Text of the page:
Moving onto sightseeing in November, in Iceland. Okay, so you are free to travel about Reykjavik and the Golden Circle easily. You can also travel the Ring Road. Just be aware that the roads in the East, the North, and the Snaefellsnes peninsula have the potential to be a lot more slippery, snowy, and dangerous. It’s very possible. So, if you’re traveling the Ring Road, just know that the South is pretty well maintained, Golden Circle is easily maintained, because those are heavily trafficked areas, but as soon as you get more into the North, they’re not making that as much a priority.
And you absolutely can’t access the Highlands or I definitely wouldn’t recommend the Westfjords in November as well, because those areas get a lot more snow and the roads are a lot more difficult to drive on, so let’s just go with no during November. November is considered low season for tourism in Iceland so this means that you will not have as many travelers around at the sites, and then also during this time it’s possible that accommodations or rental prices could be a bit lower just because they want to encourage, obviously, bookings during that time.
Also fun for November is that there are certain tours that aren’t offered year-round, that are now available. Like for example, the natural crystal caves that are formed underneath the glaciers are now safe to go in, so that is an absolutely beautiful thing to experience. Highly recommend that. Dog sledding is also a tour that happens in this month, which sounds amazing to me. Snowmobiling, all kinds of things that you can do in the winter.
Driving in November. Okay, let me just say that it’s challenging, right? Let’s just be honest. It’s not easy. If you already have experience driving in snowy and slippery conditions, then you’ll be okay. You just need to make sure to take it slow and have the appropriate vehicle. If however, you don’t have experience driving on these conditions, I wouldn’t personally recommend renting a car and driving around the country.
Because these roads in Iceland are not your average roads. The conditions can be quite brutal. You’re getting high winds becoming the mountains, so maybe there’s extra snow drifts, maybe it’s extra slippery. I mean, lots of different things could potentially go wrong, so safety is always the first and foremost concern. If you don’t have experience with this, then you’re going to be feeling nervous the whole time, so really just take that into consideration before you travel or book anything.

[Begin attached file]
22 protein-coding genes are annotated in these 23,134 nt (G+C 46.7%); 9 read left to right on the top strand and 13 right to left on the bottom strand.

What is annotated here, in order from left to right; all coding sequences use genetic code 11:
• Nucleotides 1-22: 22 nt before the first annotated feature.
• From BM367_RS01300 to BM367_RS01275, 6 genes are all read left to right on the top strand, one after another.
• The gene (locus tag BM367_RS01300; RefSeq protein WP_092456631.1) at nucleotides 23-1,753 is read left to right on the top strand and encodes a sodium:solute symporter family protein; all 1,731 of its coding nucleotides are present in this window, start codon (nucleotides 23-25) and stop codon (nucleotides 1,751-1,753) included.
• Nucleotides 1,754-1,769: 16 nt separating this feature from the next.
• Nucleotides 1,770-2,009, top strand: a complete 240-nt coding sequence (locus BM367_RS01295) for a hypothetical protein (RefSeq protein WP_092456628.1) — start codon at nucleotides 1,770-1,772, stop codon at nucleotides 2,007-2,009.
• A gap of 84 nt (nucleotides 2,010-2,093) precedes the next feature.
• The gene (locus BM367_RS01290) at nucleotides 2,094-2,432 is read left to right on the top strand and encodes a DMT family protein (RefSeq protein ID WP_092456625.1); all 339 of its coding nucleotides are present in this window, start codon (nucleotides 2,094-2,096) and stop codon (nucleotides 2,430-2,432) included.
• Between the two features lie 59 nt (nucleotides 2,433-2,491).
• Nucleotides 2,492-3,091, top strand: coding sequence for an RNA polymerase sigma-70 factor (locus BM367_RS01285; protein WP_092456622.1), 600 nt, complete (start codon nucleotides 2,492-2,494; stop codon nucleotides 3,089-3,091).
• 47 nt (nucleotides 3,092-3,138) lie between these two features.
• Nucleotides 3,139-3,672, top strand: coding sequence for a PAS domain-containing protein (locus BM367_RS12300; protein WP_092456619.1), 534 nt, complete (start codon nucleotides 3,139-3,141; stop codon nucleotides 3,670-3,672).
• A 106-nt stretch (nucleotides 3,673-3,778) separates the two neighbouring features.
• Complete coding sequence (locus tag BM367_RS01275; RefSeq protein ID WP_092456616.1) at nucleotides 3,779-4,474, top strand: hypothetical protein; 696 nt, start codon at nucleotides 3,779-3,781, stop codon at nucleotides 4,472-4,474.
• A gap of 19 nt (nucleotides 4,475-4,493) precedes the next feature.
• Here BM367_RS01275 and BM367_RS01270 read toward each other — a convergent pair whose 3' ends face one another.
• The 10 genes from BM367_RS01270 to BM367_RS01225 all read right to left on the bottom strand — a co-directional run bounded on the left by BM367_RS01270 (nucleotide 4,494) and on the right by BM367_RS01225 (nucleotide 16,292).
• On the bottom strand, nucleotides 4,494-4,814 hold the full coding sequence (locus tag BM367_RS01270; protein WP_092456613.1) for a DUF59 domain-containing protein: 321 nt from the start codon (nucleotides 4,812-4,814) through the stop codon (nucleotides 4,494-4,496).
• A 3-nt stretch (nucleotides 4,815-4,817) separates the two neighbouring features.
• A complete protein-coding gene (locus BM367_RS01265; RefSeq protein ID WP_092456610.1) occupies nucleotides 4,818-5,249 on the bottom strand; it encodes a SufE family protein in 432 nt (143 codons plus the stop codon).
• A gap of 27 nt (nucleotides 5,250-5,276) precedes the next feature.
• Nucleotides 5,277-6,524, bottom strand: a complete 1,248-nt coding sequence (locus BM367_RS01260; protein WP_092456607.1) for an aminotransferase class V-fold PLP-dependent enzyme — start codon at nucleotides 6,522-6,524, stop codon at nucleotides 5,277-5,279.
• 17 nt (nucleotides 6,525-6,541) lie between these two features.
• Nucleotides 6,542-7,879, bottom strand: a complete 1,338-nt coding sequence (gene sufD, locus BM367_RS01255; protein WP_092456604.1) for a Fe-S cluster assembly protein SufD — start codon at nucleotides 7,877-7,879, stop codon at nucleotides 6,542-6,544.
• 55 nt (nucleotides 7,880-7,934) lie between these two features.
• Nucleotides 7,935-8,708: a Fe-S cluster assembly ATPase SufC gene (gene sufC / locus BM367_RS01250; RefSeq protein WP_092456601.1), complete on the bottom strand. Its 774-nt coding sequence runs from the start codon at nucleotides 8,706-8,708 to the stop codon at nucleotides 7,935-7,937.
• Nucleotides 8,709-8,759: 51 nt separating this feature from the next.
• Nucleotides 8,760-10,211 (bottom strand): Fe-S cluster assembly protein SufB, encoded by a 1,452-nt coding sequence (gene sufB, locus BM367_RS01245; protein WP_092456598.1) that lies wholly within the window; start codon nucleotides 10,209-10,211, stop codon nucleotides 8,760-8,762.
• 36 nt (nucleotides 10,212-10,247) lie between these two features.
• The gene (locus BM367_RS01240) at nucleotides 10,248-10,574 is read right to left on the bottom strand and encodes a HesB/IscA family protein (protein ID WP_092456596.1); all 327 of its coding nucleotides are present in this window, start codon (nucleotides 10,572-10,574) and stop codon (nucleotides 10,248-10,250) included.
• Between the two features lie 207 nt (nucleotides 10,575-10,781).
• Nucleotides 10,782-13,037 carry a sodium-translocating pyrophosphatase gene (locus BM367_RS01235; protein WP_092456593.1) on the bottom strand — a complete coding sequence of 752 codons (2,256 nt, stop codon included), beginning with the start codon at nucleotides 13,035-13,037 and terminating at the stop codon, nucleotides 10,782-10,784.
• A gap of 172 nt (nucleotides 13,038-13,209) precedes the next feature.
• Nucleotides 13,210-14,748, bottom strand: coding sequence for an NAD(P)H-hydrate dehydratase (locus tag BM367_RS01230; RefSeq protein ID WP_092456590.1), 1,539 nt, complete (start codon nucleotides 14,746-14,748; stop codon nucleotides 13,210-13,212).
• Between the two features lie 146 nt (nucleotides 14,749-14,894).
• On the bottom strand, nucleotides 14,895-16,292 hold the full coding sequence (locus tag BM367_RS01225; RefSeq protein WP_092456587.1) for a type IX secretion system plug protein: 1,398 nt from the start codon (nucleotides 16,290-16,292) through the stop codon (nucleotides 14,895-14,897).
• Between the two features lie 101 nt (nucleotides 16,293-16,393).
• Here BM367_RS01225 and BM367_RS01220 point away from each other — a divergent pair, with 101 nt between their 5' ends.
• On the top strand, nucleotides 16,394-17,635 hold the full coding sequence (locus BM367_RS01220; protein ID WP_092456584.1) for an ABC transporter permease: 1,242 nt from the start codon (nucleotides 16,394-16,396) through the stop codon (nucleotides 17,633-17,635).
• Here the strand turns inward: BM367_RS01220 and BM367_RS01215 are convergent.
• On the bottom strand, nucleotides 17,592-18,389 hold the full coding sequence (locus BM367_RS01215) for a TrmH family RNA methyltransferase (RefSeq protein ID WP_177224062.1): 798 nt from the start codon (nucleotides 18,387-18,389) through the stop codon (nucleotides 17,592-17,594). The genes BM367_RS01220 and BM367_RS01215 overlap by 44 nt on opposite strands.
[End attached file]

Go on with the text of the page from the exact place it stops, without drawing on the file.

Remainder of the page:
If you’re wondering if you should rent a two-wheel drive or a four-wheel drive, I’ve already made a video about that, explaining that whole process and how you make a decision, but I will say for sure that I do believe that November is better to have a four-wheel drive vehicle, just because of the things that I was just saying with the road conditions, and you want to feel really comfortable in what you’re driving.
Along with that, as I always recommend, checking the road conditions daily, and this is no exception for November! You want to be checking road.is. They update all of the travel conditions for each road throughout Iceland every day, so that you can know if roads are closed or slippery or any of those things. It’s just really nice to have a good handle on the road that you’re traveling.
When these storms are rolling in in November, they can close the road at anytime basically, so check that first thing before you travel, and then again throughout your travel day.
Events & Fun Things
Last up are the festival and events that happen in November. The first one, and biggest one really is called Iceland Airwaves. This is a musical festival that happens in Reykjavik, featuring big names from all over the world.
The fun thing about this is that some of the concerts are
held in big venues where they charge admission, but some of the concerts are
held off venue. So, it could be, for example, in the 66North shop, someone is
performing and you can go in and watch for free. Really just be aware as you’re
walking through the city and you hear live music, go in and check it out. It’s
Another November thing is Christmas preparations. In Iceland, there’s no Thanksgiving, and so Icelanders are all about the Christmas! I have seen Christmas decorations on sale at IKEA in October, so November is when you could probably start seeing some decorations happening throughout the city and so it’s just a fun time of year.
Lastly is the lighting of the Imagine Peace Tower. This is
actually a memorial to John Lennon by his widow, Yoko Ono, and it is lit from
his birthday all the way to the day he died, so in November, the tower is still
lit and you will be able to see it from all around the city.
Okay, friends. That is all for your November planning! I hope you guys loved this video and I would really appreciate it if you give me a thumbs up, and I will see you back here next week for another Iceland video.
Happy planning, friends!